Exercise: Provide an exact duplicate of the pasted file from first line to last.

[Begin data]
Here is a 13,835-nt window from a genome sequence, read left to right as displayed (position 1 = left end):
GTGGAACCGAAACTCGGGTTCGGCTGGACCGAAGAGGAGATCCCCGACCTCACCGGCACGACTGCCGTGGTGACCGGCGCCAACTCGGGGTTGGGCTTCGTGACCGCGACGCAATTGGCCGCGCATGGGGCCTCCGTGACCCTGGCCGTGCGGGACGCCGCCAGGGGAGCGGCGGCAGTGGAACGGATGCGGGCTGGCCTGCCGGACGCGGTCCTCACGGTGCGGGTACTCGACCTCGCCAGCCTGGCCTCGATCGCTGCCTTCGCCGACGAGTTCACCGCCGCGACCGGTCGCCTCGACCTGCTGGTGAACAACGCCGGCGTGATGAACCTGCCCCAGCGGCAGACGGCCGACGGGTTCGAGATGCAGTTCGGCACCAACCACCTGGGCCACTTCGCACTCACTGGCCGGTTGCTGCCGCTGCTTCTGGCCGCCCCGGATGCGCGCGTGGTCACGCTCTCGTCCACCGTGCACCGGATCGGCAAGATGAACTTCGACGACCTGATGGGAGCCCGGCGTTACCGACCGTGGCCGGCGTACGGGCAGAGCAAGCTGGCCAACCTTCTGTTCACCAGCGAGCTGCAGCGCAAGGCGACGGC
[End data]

Here is a 13,835-nt window from a genome sequence, read left to right as displayed (position 1 = left end):
GTGGAACCGAAACTCGGGTTCGGCTGGACCGAAGAGGAGATCCCCGACCTCACCGGCACGACTGCCGTGGTGACCGGCGCCAACTCGGGGTTGGGCTTCGTGACCGCGACGCAATTGGCCGCGCATGGGGCCTCCGTGACCCTGGCCGTGCGGGACGCCGCCAGGGGAGCGGCGGCAGTGGAACGGATGCGGGCTGGCCTGCCGGACGCGGTCCTCACGGTGCGGGTACTCGACCTCGCCAGCCTGGCCTCGATCGCTGCCTTCGCCGACGAGTTCACCGCCGCGACCGGTCGCCTCGACCTGCTGGTGAACAACGCCGGCGTGATGAACCTGCCCCAGCGGCAGACGGCCGACGGGTTCGAGATGCAGTTCGGCACCAACCACCTGGGCCACTTCGCACTCACTGGCCGGTTGCTGCCGCTGCTTCTGGCCGCCCCGGATGCGCGCGTGGTCACGCTCTCGTCCACCGTGCACCGGATCGGCAAGATGAACTTCGACGACCTGATGGGAGCCCGGCGTTACCGACCGTGGCCGGCGTACGGGCAGAGCAAGCTGGCCAACCTTCTGTTCACCAGCGAGCTGCAGCGCAAGGCGACGGC